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Making Rain Barrels

May 23rd, 2009

 

rain barrel setupMaking rain barrels is a great way to join the recycling craze. Not only does making rain barrels recycle rain water it also recycles used plastic barrels. This article takes a look at how you can use rainbarrels to reuse rainwater.

Most of us take water for granted until it doesn’t rain for a month or two and the city asks you to stop watering your lawn and garden. One of the best ways to help guard against this is by recycling rainwater. There are many ways to collect and recycle rainwater but one of the best and most cost effective is to setup a simple rain barrel.

It is estimated that an inexpensive rain barrel can save you as much as 1000 gallons of water over the course of a normal summer by simply recycling rainwater.

Of course, the exact amount will vary depending on the amount of rainfall in your area but the savings from recycling rainwater in most cases will be substantial. The idea is to position the rain barrel under a roof drain downspout so that it collects rain running off the roof of your house and recycling the rainwater on your plants and lawn as needed. You can buy a ready-made rain barrel but it is also very easy and inexpensive to build your own.

Almost all the materials are available at your local hardware store. The main item you will need is a large plastic drum. Getting one is not as difficult as it may seem. Most soft drink manufacturers around the world are willing to sell you an inexpensive 55 gallon plastic drum. Usually the plastic drum you get will have its top sealed so you will have to drill a hole in the middle top of the drum. Many people will put a screen or other type of filter over this hole so that leaves and other debris do not get into the rain barrel. If your roof gutter system already has grills or screens to keep leaves out then you won’t need to worry about a filter for the barrel. Usually it is a good idea to raise the barrel up off the ground by putting it on cinder blocks. This will help protect the ground underneath and make it easier to recycle the rainwater you collect in the rain barrel. You will undoubtedly have to raise the height of your downspout as well so that it is slightly above the level of the top of the drum.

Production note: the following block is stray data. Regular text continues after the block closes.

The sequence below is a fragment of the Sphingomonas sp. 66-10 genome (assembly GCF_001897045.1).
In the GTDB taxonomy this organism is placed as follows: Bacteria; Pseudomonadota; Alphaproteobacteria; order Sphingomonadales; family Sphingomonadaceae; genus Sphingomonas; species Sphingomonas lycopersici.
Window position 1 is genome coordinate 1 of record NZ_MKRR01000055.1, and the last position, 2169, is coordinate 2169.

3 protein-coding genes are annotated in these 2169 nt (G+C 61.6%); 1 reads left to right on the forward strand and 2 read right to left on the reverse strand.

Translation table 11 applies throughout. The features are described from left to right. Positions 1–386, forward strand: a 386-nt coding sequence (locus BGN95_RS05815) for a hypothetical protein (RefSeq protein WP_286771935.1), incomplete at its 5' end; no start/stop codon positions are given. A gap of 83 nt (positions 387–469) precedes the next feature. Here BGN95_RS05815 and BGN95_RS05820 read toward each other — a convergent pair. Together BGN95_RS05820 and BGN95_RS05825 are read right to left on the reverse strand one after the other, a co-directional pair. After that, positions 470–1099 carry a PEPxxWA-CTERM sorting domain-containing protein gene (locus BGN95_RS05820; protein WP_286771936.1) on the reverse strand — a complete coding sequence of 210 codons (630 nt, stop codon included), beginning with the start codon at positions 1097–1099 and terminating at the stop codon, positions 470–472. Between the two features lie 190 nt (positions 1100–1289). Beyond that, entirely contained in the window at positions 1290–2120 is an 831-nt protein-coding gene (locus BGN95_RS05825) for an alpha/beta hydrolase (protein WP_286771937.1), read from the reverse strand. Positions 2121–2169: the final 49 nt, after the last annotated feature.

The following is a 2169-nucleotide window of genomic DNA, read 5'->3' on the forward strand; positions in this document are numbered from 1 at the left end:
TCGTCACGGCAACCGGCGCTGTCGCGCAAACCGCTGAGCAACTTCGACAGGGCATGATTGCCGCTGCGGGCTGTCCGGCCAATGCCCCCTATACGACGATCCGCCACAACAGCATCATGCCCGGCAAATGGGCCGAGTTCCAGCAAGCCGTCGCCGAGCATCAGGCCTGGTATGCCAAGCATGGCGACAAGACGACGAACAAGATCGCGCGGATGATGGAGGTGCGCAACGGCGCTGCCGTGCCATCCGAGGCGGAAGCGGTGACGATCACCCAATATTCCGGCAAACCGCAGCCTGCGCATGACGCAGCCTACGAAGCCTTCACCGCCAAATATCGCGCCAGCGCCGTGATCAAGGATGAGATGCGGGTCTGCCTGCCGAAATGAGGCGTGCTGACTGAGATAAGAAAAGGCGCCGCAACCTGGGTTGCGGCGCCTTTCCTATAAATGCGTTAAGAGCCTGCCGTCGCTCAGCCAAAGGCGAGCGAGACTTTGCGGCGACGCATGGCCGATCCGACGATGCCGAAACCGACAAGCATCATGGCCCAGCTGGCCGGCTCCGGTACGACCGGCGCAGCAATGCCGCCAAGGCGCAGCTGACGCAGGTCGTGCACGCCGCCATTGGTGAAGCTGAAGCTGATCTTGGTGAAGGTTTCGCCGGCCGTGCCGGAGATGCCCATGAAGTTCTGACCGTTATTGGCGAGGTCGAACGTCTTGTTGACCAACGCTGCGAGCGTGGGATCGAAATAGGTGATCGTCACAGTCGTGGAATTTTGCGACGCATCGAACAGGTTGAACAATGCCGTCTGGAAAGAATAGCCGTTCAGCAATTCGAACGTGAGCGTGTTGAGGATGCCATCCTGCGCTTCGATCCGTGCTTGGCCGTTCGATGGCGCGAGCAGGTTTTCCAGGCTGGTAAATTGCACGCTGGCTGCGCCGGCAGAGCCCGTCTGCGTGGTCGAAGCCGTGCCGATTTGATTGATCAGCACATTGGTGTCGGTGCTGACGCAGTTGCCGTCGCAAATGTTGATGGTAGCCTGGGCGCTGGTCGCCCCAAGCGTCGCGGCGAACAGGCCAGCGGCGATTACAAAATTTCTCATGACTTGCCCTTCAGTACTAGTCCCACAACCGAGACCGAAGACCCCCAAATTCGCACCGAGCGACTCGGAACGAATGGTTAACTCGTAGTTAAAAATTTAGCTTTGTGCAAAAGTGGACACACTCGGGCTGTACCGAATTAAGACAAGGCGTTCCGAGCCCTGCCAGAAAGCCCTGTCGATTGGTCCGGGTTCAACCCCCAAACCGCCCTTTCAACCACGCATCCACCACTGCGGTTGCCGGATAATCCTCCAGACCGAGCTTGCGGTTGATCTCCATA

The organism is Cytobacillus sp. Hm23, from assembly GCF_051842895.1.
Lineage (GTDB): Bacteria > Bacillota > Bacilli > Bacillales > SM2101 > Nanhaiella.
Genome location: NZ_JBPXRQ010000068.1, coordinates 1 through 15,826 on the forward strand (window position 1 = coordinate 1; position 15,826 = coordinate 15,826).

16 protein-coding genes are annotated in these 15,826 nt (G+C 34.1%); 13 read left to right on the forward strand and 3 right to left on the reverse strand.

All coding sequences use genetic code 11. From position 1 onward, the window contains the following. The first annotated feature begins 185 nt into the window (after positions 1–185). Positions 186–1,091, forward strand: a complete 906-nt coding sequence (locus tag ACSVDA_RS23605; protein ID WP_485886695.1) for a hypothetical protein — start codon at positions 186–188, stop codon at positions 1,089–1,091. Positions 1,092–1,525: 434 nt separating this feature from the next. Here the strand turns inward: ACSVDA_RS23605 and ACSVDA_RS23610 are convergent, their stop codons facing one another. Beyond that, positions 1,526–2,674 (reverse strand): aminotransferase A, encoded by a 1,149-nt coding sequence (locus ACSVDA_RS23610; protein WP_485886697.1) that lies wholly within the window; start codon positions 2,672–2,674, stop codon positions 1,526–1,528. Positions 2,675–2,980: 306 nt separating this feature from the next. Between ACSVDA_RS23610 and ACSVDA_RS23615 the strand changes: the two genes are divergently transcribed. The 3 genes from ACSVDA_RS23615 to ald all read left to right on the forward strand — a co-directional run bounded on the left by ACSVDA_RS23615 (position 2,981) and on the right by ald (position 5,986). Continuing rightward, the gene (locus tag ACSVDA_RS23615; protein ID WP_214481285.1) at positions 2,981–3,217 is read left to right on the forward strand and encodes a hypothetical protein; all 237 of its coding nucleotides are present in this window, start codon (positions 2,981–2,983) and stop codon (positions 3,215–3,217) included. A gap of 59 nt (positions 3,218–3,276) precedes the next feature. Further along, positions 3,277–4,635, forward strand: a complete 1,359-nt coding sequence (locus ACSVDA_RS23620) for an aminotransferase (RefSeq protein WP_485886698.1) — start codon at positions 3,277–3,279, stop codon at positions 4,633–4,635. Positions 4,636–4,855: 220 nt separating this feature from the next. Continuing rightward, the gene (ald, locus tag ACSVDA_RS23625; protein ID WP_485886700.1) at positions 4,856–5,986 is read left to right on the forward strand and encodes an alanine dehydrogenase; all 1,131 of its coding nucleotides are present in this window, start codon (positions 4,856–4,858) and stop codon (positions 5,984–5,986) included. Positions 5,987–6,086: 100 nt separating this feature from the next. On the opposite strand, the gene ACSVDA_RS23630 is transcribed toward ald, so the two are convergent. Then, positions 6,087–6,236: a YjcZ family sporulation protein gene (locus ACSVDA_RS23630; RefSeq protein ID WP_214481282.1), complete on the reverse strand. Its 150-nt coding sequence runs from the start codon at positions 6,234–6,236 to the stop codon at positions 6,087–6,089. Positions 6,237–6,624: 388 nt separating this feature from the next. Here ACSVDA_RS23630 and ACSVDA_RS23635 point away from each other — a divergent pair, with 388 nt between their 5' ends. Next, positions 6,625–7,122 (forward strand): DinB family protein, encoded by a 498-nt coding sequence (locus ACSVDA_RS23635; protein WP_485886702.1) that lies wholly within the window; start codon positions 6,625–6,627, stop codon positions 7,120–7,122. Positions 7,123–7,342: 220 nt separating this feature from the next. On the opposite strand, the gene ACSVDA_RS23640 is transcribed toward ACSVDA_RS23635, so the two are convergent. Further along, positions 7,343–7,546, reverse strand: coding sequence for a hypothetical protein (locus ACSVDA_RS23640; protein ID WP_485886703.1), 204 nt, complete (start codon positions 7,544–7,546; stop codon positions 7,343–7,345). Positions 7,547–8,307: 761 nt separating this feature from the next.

Now that we have the drum setup for collecting rainwater, we need to arrange a way to get it out. The simplest way is to drill a small hole in the lower side of the drum a couple inches up from the bottom and glue in a PVC male adaptor then attach a 3 to 4 foot length of plastic hose to this adaptor. Of course, it is important to keep the end of the hose above the top of the barrel so that the barrel doesn’t drain. You can notch the top rim of the drum as a holder for the hose or alternately you can attach a plastic valve to the end of the hose. Finally, at the end of the hose you will want to attach a plastic adaptor that allows the attachment of a standard garden hose. This setup will use gravity to drain the drum. To use the rainwater collected simply put the end of the garden hose on the ground you intend to water, open the valve if you used one and the drum will self-drain out the end of the garden hose. To stop the flow either close the valve or raise the end of the garden hose above the top level of the drum.

Author: Michael Russell

Michael Russell Your Independent guide to Recycling

Article Source: http://EzineArticles.com/?expert=Michael_Russell

Be sure to check out this video about making rain barrels.

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Rainbarrels For Conserving Water

February 23rd, 2009

 

Rainbarrels are a great way to conserve water around the home and garden and this article discusses different ways you can save water including rain harvesting.